Tiffany and Co Case study
Is blue box packing a great strategy?
Given that spending in the luxury retail market has demonstrated resilience during and post recessionary times, how can Tiffany continue to grow? Will it be able to maintain a prominent brand in future?
1837: Founded in New York by Charles Lewis Tiffany and John F. Young: The Blue Box introduced 1910-1940’s: 57th street and Fifth Avenue Flagship store
2000: Tiffany and Co. foundation established
They sell jewelry, timepieces, silverware etc using their key stores in high profile locations. 90% of their revenue is from jewelry. Out of 90%, 57% revenue is generated from their affordable line collection.
PORTER’S V FORCES
a) Market is fragmented with Tiffany having the second largest market share after Signet b) People can go to other retailers such as Cartier, Signet or Blue Nile c) Even the chain stores, like Costco is posing huge competition not because of cheap cost and good quality but also good return policy. Customers can get bigger carat diamonds of next to similar quality at half a price; the only difference is the brand and bi big blue box packaging.
a) Few diamond suppliers in the world, so they have power to dictate prices. b) Moreover they do diamond cutting and polishing on their own
a) Buyers have high disposable income
b) They feel connected with the brand
c) Able to choose from retailers and easily switch, so emphasis on experience
Threat of Substitutes
a) When buying engagement rings, there are few substitutes
b) When buying other designer pieces and accessories then wide range of options and retailers.
Barriers to Entry
a) High cost of capital to start a luxury jewelry business
b) Consumers likely to shop from a brand that they know
Analysis of external factors
Political: Government plays a key role in mining practices, so there is an ease in getting raw material at cheap prices.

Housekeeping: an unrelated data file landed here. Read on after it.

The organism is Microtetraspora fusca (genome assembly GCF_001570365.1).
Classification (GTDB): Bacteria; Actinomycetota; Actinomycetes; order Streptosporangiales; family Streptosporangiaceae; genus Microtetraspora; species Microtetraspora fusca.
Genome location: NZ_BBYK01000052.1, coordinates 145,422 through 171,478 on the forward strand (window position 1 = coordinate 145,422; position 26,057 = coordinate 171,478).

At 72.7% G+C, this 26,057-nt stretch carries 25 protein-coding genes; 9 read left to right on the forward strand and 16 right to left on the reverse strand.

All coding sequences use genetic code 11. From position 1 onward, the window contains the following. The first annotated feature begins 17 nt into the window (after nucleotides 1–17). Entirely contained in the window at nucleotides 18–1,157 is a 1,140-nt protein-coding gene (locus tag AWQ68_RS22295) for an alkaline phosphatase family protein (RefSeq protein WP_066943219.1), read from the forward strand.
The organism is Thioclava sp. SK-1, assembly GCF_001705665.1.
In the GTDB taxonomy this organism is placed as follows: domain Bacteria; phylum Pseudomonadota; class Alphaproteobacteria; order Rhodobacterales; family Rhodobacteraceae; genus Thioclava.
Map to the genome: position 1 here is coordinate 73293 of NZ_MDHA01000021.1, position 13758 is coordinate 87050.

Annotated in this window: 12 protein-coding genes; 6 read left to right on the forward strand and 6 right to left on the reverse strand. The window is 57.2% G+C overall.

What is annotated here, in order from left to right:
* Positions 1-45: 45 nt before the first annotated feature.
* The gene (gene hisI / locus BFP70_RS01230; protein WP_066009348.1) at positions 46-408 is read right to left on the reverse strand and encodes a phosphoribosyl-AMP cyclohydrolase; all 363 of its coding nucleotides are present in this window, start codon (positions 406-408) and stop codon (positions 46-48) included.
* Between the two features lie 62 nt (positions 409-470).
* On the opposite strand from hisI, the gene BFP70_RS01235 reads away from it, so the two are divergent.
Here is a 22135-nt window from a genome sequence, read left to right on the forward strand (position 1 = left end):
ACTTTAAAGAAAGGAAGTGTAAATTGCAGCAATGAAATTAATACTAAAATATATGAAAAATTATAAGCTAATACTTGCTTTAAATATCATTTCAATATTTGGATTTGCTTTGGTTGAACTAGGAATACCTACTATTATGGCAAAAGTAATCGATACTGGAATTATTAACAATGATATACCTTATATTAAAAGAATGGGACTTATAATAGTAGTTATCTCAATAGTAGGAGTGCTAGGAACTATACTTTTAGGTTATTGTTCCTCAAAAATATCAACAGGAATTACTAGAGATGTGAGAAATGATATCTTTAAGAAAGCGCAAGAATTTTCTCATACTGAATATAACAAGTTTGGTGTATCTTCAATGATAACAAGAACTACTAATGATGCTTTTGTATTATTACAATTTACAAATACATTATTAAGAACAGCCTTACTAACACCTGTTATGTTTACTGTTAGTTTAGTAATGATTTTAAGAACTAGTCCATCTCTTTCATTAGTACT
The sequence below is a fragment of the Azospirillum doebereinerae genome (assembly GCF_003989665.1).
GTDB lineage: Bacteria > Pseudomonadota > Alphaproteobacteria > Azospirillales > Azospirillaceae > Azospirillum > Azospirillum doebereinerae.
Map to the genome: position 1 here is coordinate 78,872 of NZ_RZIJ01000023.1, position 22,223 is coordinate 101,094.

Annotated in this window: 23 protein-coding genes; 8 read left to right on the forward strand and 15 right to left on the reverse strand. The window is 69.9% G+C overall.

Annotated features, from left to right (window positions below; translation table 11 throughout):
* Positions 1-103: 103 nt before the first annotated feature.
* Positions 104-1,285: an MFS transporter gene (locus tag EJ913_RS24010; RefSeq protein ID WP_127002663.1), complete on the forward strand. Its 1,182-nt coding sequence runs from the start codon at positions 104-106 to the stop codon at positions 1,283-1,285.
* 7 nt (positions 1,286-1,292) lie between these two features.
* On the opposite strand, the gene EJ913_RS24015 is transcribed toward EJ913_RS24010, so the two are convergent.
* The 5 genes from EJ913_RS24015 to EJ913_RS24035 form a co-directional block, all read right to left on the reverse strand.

a) Asian markets are growing extensively especially China. It is the fastest growing and second largest luxury market in the world. b) America is the largest diamond market followed by China.
a) Spending on luxury goods has increased
b) Brands are more important to customers than products.
All jewelry designers use Computer Aided Design
Analysis of Internal factors: Resources
Brand name and image i.e. high quality, sophisticated, classic Moreover their CSR activities add to their image.
a) Sales training
b) Design team, which includes leading designers Elsa Peretti, Frank Gehry and Paloma Picasso.
b) Real Estate
c) Prestigious store locations
d) Metal and gemstone mines.
Core Competencies and Competitive Advantage
a) Design and innovation
b) Marketing and excellence
c) Brand development
d) Customer service
e) Quality and craftsmanship
a) Product differentiation
b) Brand loyalty
c) Online retail presence
SWOT ANAYLYSIS OF TIFFANY
Majority in-house production
(60% production and 70% diamonds sourced directly from mines) Strong brand in the highly fragmented market
(2.1% market in the real jewelry market and ranks 2nd in market share) Strong direct selling channels
(21.7 M catalogues in the US in 2006 and 0.7M sales via telephone, internet or US mail) Broad offerings
(About 3,500 products-jewelry, timepieces, sterling silverware, china, crystal, fragrances, stationary, precious and semi-precious stones, titanium etc.) CSR initiatives
(Bristol Bay Protection Pledge to preserve salmon fishery and surrounding wilderness and uses 100% recyclable paper and blue bag etc) Weaknesses
No Promotion model
(Average engagement price range $10,000 three times the market average,...
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